Grand Teton National Park Report
GTNP (Grand Teton National Park) recently initiated a breeding bird monitoring program, with a view toward assessing population densities of breeding birds and their potential changes, both of residents and neotropical migrants; the 1995 season was the first in which the monitoring protocols of the program were fully instigated. The program goals are the monitoring of both species and densities over a broad range of habitats within the park, with a view to detecting changes over time in these variables, in year-to-year "background" variation and in possible long-term trends. Site selection, mapping and marking, and deployment of various bird census techniques, will be completed and refined over three introductory years, 1995-1997. Thence, it is anticipated that the monitoring program will become permanently established, contributing yearly to an expanding data base on the park's breeding bird populations. This data base, it is believed, will become a useful backup and basis for management decisions, and an increasingly sensitive index from which changes in the park's avifauna, natural or anthropogenic, can be calibrated.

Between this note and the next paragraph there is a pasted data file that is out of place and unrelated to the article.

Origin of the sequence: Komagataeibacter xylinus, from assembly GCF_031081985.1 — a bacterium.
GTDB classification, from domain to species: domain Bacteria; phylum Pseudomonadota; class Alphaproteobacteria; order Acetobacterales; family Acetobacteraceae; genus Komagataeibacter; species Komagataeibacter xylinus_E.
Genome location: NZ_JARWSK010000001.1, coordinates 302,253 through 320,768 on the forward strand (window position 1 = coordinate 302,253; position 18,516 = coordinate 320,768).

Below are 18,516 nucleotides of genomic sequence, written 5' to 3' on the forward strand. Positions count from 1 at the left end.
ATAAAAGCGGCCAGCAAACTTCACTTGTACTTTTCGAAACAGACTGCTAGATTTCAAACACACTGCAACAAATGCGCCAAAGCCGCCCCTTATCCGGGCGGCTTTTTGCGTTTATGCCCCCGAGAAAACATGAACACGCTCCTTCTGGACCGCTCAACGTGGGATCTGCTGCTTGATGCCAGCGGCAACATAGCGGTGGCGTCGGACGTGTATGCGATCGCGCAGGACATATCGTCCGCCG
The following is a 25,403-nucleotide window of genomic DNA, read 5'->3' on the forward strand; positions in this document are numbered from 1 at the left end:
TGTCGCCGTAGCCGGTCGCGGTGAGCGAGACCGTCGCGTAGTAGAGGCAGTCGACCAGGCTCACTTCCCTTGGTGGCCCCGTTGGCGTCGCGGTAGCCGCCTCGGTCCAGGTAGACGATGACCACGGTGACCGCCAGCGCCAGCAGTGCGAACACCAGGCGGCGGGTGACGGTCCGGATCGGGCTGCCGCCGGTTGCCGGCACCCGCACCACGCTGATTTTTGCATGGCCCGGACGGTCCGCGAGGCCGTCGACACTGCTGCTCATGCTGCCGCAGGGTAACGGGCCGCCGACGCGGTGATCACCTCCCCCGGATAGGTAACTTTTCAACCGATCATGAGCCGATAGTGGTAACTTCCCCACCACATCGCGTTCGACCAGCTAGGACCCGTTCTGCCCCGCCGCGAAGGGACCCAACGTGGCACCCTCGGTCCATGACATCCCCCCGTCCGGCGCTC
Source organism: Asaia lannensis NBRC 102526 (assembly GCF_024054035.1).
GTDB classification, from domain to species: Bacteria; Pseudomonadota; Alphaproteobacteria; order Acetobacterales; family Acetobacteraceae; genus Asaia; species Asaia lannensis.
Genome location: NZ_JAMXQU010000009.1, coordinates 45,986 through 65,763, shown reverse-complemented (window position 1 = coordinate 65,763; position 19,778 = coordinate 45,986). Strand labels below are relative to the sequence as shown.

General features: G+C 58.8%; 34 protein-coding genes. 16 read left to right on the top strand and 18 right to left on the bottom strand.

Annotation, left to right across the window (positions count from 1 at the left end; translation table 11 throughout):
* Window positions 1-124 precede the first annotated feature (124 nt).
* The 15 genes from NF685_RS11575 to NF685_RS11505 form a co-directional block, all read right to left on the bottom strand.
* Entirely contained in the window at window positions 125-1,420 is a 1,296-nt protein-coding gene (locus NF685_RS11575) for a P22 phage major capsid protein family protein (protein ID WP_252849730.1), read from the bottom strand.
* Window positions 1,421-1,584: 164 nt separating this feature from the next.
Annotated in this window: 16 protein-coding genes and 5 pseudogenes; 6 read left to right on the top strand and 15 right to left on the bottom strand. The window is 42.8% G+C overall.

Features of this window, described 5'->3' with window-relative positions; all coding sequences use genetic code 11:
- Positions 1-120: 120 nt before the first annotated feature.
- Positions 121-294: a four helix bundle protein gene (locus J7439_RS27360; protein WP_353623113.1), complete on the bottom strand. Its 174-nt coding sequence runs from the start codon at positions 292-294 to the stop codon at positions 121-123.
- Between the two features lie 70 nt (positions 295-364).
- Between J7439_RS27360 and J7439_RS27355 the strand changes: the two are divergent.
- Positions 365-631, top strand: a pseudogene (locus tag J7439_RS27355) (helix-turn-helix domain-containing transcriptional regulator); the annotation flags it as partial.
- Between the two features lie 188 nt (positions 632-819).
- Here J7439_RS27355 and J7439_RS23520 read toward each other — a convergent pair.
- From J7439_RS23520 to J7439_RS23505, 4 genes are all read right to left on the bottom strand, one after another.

Cody, Martin L.
"Breeding Bird Popluations in Grand Teton National Park: Density and Distribution,"
University of Wyoming National Park Service Research Center Annual Report: Vol. 19
, Article 5.
Available at: https://repository.uwyo.edu/uwnpsrc_reports/vol19/iss1/5